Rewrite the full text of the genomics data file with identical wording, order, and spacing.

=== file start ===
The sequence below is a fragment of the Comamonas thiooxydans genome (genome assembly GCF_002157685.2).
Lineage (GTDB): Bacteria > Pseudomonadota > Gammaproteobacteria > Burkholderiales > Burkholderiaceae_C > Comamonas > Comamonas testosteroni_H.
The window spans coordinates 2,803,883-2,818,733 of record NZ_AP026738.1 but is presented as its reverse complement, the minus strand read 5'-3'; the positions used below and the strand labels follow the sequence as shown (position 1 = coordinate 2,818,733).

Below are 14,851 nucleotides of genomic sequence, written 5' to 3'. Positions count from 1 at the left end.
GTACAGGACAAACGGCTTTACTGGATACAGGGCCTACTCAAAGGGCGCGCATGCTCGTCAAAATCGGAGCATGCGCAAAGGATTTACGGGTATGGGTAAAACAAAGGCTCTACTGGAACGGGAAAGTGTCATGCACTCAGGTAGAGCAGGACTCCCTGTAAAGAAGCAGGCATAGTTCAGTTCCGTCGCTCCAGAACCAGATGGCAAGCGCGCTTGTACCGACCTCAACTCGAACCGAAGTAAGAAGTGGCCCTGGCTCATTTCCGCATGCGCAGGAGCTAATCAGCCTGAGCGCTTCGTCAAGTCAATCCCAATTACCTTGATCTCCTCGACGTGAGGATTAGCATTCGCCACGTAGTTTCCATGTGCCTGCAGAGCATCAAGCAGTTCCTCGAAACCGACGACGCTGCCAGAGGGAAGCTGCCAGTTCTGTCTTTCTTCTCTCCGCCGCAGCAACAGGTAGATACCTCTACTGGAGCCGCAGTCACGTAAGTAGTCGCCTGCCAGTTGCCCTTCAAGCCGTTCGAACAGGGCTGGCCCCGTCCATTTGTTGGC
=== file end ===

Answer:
The sequence below is a fragment of the Comamonas thiooxydans genome (genome assembly GCF_002157685.2).
Lineage (GTDB): Bacteria > Pseudomonadota > Gammaproteobacteria > Burkholderiales > Burkholderiaceae_C > Comamonas > Comamonas testosteroni_H.
The window spans coordinates 2,803,883-2,818,733 of record NZ_AP026738.1 but is presented as its reverse complement, the minus strand read 5'-3'; the positions used below and the strand labels follow the sequence as shown (position 1 = coordinate 2,818,733).

Below are 14,851 nucleotides of genomic sequence, written 5' to 3'. Positions count from 1 at the left end.
GTACAGGACAAACGGCTTTACTGGATACAGGGCCTACTCAAAGGGCGCGCATGCTCGTCAAAATCGGAGCATGCGCAAAGGATTTACGGGTATGGGTAAAACAAAGGCTCTACTGGAACGGGAAAGTGTCATGCACTCAGGTAGAGCAGGACTCCCTGTAAAGAAGCAGGCATAGTTCAGTTCCGTCGCTCCAGAACCAGATGGCAAGCGCGCTTGTACCGACCTCAACTCGAACCGAAGTAAGAAGTGGCCCTGGCTCATTTCCGCATGCGCAGGAGCTAATCAGCCTGAGCGCTTCGTCAAGTCAATCCCAATTACCTTGATCTCCTCGACGTGAGGATTAGCATTCGCCACGTAGTTTCCATGTGCCTGCAGAGCATCAAGCAGTTCCTCGAAACCGACGACGCTGCCAGAGGGAAGCTGCCAGTTCTGTCTTTCTTCTCTCCGCCGCAGCAACAGGTAGATACCTCTACTGGAGCCGCAGTCACGTAAGTAGTCGCCTGCCAGTTGCCCTTCAAGCCGTTCGAACAGGGCTGGCCCCGTCCATTTGTTGGC